“In general my diet is very plain. Mostly it consists of pasta, rice, quinoa and oats. I have canned vegetables, canned meat, canned meals like ravioli, chili and stew, canned fish and pre-cooked curries. I left with fresh potatoes, onions, eggs, squash, cabbage and shallots. All that I have left are the onions and shallots. Everything else has either spoilt or been eaten.

“I like to make bread on board. That is a special treat and I have a recipe for bread that has never failed me despite having made it amid some horrendous conditions. It does take time ... so I don’t always have the time to do it. Basically twice a month I bake bread. It only lasts one day but it’s worth it!

“My favorite meal is pasta with pesto, sundried tomatoes and feta. Feta lasts really well without refrigeration. I have the same block that I purchased in October last year. Everything I cook is made in a pressure cooker so I save on fuel and water. The pasta takes almost no time in a pressure cooker so I can make that meal very quickly, even when conditions are really hard. And I can make a mountain of it if I’m really hungry!”

Learning about the coronavirus

“I heard about coronavirus shortly after Italy began reporting increasing numbers of infected people. At that time, I realized that if it came to Canada, or anywhere else for that matter, that we would have serious problems. The exponential growth of infected in Italy despite their efforts to contain the infection for me was the trigger.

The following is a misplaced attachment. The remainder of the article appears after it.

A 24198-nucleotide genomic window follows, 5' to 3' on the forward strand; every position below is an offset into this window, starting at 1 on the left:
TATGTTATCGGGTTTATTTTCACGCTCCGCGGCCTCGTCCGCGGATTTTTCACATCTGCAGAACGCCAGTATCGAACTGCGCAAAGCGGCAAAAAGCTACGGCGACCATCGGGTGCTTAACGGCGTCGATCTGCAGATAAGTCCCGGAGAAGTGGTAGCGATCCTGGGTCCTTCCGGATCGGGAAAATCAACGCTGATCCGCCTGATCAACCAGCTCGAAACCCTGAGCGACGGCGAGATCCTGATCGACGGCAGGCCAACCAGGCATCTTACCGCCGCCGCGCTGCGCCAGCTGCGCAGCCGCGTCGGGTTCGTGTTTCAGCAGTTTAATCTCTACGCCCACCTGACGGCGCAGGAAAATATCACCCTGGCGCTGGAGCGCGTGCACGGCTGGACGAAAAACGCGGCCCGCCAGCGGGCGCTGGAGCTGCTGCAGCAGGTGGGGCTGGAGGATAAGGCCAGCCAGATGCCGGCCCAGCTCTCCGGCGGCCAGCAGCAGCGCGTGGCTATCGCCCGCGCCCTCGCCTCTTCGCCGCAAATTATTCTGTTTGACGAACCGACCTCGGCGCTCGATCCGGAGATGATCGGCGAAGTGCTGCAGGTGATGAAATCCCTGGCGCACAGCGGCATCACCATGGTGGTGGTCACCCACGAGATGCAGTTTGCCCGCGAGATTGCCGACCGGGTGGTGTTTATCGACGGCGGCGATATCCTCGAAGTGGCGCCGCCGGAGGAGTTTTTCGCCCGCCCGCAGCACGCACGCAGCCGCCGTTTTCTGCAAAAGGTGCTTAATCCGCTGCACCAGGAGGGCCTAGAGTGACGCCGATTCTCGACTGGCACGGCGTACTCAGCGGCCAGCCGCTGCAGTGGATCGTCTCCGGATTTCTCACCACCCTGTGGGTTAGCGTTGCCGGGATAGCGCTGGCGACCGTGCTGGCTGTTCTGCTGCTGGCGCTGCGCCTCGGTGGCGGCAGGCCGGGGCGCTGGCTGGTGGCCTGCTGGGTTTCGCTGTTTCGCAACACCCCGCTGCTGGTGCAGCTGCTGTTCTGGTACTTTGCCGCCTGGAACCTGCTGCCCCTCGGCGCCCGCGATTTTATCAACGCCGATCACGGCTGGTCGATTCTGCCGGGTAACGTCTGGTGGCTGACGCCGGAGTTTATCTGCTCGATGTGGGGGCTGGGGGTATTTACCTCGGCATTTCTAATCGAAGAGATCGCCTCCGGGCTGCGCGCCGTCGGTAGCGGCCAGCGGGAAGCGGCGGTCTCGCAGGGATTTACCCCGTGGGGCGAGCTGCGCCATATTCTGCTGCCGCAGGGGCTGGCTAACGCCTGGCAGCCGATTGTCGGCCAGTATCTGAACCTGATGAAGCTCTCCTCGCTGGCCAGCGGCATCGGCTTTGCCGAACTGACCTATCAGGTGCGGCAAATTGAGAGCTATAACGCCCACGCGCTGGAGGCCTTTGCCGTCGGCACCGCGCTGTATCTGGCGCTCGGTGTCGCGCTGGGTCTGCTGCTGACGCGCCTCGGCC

“As soon as I had heard that, I reached out to my wife and told her what I thought she should be doing. Basically it was be prepared to hold out for eight months with enough food and water and supplies to last that long if things, in general, began to grind to a halt. I had experienced similar things while living in Los Angeles during the Rodney King riots and the Northridge earthquake. Also, living on a small island, I know how quickly shortages can develop. I actually reposted on the 5 Capes blog urging people to self-isolate early and prepare for a general slowing of services, including food and essential supply shortages.

“It has not altered my travel plans at all. There is simply nothing I can do. I am traveling so slowly by virtue of the fact that I am on a sailboat that I can’t get anywhere in time to do anything at all. So my travel plans were hardwired the moment I left the dock.

“I would absolutely agree that social distancing and a general slow-down has been of benefit to the environment and to wildlife in general. However ... I don’t think the effect is going to be permanent. I can only hope that the obvious effects strike a chord with those people in a position to make decisions that make differences to realize that things could be dramatically better and that better does not necessarily have to take years or decades.”

Coping with self-isolation

“The key to remaining sane while isolated for so very long revolves around discipline and routine. They go hand in hand. You need the discipline to maintain your routines. Our normal everyday lives are very structured. We live very routine lives whether we know it or not. Some sense of those same structures and routines must accompany you in self-isolation. If they did not you would not remain sane for very long.